Writers logo

On Writer's Block

And how it vexes me

By Alexander McEvoyPublished 29 days ago 8 min read
6
Photo of ONE of my notebooks

I’ve hit a wall.

The words on the page before my eyes are barely blurs now, having stared at them for so long that they’ve lost their meaning. Weird, almost alien shapes of sharp angles and incongruously sweeping lines decorate the screen, a jumbled mess barely at the edge of knowing.

Of course, if I bend my mind to the task, I can read them. Of course, if I put in enough effort, I can change my thoughts to align with the person I was when I first wrote them. However, there is nothing I can do to force new words to flow. Each strike of the keys beneath my fingers is heavy, ponderous, and slow. Each new jumble of letters that appears on the blank page before me is meaningless, hollow.

Beyond the wall, I can see the story that I want to transcribe. Watch the narrative that I want to send through time and space into other heads unfold. In this case, I know every vivid detail, every arch look or whispered question, and I can see them so clearly. But I cannot bring them to life, cannot pull them out of the realm of my own thought into a medium where they can be shared.

Even now, with each new line written, the words are slow. Expensive in effort and attention, every attempt to convey my feeling of immobility is dragged down by the ghoulish fingers of the stories untold. Unfinished. Unreleased. They linger behind the full-screen document on which I now write, calling to me with characters and settings I love but to which I cannot give life.

Arrayed in neat rows, next to a spreadsheet or two for my own use, they wait for their turn under my pen. Some months old, others newly formed, at least one growing stale in its year-long languish. That one, I know its name; I’ve had it named so since the first line of it was written, and from that point it hasn’t moved since.

“Cold wind blew across the rolling deck of the Northumbria, knifing through the thick coats of the men on watch as they blew into their hands.” Decent, as far as opening lines go, I think. There are others, but they are frail, weak things I think. Insubstantial. Following on from that line, I can see the bones of the story as it goes forward – the storm at sea, the beast that waits in the dark, the glow of flames that cover the churning water.

Little is left for me to do but put words to paper. I know the characters, though they do not yet have names. I know the ship and the course it must chart through the oceans of imagination to achieve my ultimate goal. I know who lives and who dies. I know what emotions I want the story to evoke, yet cannot bring them forward. And I know the monster that hides beneath the waves, awaiting its chance to claim the Northumbria.

Sadly, I do not have the words to bring my vision to life. And isn’t that a shame?

Writer’s Block is a curious thing, creator’s block is another common name for it, but given that my primary creative expression is writing, I feel that’s the only one to apply to me. Sometimes it manifests as something akin to burnout, I’ve flown too high in creation and fallen back to the Earth, unable to type until my brain recovers. Others, as is happening now, there is something else in the way.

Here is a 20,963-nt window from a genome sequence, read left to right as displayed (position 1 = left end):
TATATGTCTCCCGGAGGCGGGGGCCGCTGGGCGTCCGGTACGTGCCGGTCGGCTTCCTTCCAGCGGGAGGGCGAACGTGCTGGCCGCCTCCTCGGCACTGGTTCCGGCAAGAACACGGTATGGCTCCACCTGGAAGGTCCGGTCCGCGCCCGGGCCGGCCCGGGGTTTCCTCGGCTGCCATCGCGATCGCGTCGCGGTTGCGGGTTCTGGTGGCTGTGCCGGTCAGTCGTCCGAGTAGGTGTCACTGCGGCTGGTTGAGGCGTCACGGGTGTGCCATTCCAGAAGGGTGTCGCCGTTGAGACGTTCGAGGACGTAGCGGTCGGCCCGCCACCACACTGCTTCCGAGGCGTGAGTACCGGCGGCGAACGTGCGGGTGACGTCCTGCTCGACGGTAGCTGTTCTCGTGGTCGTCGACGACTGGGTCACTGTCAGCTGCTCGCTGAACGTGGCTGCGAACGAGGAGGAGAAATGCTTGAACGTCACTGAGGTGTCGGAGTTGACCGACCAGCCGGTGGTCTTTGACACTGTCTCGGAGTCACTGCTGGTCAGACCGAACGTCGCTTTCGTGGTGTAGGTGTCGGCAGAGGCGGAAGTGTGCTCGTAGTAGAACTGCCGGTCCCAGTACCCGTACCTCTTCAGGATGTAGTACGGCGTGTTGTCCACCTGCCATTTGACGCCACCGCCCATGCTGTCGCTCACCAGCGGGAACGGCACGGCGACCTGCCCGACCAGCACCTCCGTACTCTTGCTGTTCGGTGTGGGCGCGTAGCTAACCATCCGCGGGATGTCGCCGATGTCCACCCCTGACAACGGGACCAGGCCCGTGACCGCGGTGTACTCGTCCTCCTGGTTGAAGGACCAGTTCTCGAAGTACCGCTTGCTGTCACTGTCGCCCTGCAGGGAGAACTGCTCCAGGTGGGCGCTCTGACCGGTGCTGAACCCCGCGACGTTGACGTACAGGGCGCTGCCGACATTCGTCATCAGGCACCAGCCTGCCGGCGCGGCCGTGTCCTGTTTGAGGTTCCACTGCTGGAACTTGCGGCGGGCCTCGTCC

I cannot, though I have tried, simply wait these creative doldrums out. As you might know, if you’ve followed me at all this past year, I haven’t stopped producing. This particular type of block has not gotten in the way of my releasing other stories the same as it prevents me from crafting my languishing WIPs. Instead, it almost spurs me towards those new projects, teasing me to forget my previous attempts and move on. Leave them behind, abandon them on the rocks of in activity.

Although, I do not wish to do that, it is exactly what I have done. I create, therefore I am. In many ways that strikes me as truer than most anything else I might say about my creative process. Rarely does a day pass during which I do not write. Rarely does a day pass when I do not at least contemplate my work, performing my own nebulous outlining process within my own head.

Yet I cannot, for the life of me, bend my energies to these stories. I’ve mentioned one of them before in the Critique community 9 months in the past. Crossroads is a story about a man named Sean who has come to the end of a long and winding road; though he seems to have left his memories behind somewhere along the way.

Since writing that request for critique, the story has expended from not quite 600 words to 2,900. And it isn’t finished. I cannot finish it, though I feel the end of the narrative drawing near. And I have not continued Sean’s story in weeks. Every time I sit down to it, my mind is blank, devoid of the creative spark that allows me to craft my other pieces. Or, worse I sometimes think, those energies are present in abundance – but for a different project.

I leave Crossroads as it lies when I have the words for a different story, leave it languishing in the realm of potential. So it is with many of my ongoing drafts and manuscripts. Crossroads, The Dominion, Descent, Web, Drop, Hangman, Plastic Love, Deep Dive, and many more. They wait, hidden in the shameful shadows cast by writer’s block, taunting me.

But what is a creator to do when faced with such an insurmountable blockage?

One answer is: write an essay complaining about writer’s block in general. Lament to the reading public about the difficulties of these circumstances. Express one’s frustration with something that otherwise gives so much joy because that joy is not currently flowing. Of course, I would never do such a thing.

A second answer is: write a different story. This has worked marvellously for both myself and more famous and skilled authors in the past. When writing my short story Dauntless, I hit a block and wrote not one but two other stories to get my creativity back on track. Grey Man and Apparition cleared the blockage and I was able to complete and publish Dauntless not long after.